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CLINICAL INVESTIGATION
Year : 2011  |  Volume : 55  |  Issue : 6  |  Page : 594-598

Incidence of bacteremia at the time of ICU admission and its impact on outcome


Department of Critical Care Medicine, Max Superspeciality Hospital, Saket, New Delhi, India

Correspondence Address:
Prashant Nasa
Department of Critical Care Medicine, Max Superspeciality Hospital, 1, Press Enclave Road, Saket, New Delhi 110 017
India
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DOI: 10.4103/0019-5049.90615

PMID: 22223904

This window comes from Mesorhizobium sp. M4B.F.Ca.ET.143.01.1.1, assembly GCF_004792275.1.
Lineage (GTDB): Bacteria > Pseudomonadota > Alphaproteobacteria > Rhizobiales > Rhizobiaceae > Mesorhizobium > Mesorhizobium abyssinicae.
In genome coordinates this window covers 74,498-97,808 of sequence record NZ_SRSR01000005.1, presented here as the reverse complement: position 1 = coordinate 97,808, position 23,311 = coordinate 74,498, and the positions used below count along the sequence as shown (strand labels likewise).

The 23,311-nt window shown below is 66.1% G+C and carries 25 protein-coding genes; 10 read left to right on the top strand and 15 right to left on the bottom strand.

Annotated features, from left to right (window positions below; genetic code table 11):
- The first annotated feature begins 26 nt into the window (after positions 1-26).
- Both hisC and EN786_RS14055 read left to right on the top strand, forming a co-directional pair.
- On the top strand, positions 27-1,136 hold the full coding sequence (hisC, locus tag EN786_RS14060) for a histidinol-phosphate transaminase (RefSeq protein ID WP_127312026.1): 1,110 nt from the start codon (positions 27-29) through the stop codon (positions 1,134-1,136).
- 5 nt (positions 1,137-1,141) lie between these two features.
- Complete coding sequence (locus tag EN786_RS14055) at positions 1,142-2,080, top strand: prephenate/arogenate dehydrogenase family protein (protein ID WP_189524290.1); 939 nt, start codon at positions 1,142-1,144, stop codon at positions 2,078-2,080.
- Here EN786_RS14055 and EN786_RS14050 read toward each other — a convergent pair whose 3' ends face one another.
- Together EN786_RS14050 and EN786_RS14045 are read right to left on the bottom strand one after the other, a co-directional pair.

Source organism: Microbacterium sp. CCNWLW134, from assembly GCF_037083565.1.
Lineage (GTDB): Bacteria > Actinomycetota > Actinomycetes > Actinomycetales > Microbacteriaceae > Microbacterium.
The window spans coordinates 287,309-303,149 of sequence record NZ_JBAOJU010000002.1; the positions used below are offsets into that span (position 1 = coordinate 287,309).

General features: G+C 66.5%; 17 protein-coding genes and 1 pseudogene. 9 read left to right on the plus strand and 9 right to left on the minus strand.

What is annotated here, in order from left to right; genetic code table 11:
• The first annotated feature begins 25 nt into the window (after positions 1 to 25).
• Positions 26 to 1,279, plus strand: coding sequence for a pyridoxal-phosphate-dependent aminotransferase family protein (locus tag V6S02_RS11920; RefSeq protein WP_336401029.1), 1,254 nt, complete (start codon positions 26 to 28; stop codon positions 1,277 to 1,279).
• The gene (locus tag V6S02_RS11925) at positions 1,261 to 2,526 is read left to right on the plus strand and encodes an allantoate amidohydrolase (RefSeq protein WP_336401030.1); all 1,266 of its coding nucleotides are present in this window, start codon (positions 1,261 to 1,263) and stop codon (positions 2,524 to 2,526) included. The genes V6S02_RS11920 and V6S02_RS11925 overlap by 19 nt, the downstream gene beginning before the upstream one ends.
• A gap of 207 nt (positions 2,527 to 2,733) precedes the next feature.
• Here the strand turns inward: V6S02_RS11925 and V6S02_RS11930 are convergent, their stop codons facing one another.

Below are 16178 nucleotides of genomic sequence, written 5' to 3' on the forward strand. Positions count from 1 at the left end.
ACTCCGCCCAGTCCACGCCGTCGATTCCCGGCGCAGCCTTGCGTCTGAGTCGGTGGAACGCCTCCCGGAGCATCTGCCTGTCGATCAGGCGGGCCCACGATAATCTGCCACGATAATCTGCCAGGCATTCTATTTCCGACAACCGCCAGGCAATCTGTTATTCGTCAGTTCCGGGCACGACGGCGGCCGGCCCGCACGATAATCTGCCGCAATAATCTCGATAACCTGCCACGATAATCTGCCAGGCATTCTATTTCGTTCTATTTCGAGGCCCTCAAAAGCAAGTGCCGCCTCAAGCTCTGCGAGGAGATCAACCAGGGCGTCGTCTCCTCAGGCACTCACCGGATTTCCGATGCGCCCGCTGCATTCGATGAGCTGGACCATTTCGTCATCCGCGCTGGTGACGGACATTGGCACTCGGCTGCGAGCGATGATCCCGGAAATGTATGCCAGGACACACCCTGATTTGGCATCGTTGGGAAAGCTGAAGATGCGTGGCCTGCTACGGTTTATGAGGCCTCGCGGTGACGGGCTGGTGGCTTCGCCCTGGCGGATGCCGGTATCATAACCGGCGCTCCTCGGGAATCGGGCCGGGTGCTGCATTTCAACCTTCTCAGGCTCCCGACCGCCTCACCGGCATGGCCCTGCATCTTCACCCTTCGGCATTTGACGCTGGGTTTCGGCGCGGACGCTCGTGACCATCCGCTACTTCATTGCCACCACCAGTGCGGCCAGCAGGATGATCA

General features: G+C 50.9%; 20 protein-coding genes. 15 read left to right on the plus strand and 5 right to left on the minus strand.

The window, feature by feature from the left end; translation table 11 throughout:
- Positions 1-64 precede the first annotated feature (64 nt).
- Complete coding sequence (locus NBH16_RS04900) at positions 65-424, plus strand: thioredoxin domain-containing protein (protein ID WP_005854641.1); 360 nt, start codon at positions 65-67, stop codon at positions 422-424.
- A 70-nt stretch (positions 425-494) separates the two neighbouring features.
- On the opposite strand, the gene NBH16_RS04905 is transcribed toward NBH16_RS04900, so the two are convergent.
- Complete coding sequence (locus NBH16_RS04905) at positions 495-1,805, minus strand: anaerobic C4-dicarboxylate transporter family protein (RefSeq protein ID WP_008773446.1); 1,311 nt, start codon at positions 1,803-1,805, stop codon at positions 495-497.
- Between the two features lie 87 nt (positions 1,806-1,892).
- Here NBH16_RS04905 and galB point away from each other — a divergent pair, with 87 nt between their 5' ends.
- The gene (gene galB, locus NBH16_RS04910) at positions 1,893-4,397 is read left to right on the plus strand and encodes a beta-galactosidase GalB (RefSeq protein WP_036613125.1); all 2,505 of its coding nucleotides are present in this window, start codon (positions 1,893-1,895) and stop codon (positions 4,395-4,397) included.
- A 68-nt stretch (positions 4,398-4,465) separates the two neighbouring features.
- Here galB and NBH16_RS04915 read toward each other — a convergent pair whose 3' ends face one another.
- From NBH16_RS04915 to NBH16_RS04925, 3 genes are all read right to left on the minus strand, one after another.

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Context: Blood culture is routinely taken at the time of admission to the intensive care unit (ICU) for patients suspected to have infection. We undertook this study to determine the incidence of bacteremia at the time of ICU admission and to assess its impact on the outcome. Methods: Retrospective cohort study from all the admissions in ICU, in whom blood cultures sent at the time of admission were analyzed. Data regarding patient demographics, probable source of infection, previous antibiotic use and ICU course was recorded. Severity of illness on admission was assessed by acute physiology and chronic health evaluation II score. Statistical Analysis: Qualitative data were analyzed using Chi-square or Fisher Exact test and quantitative data were analyzed using Student's t-test. Primary outcome measure was ICU mortality. Results: Of 567 patients, 42% patients were on antibiotics. Sixty-four percent of the patients were direct ICU admission from casualty, 10.76% were from wards and 6.17% from other ICUs, and 19.05% were transfers from other hospitals. Blood cultures were positive in 10.6% patients. Mortality was significantly higher in patients with positive blood cultures (45% vs. 13.6%; P=0.000). On univariate analysis, only previous antibiotic use was statistically associated with higher mortality (P=0.011). Bacteremic patients who were already on antibiotics had a significantly higher mortality (OR 12.9, 95% CI: 1.6-100). Conclusions: Blood cultures may be positive in only minority of the patients with suspected infection admitted to ICU. Nevertheless, the prognosis of those patients with positive blood culture is worse, especially if culture is positive in spite of the patient being on antibiotics.


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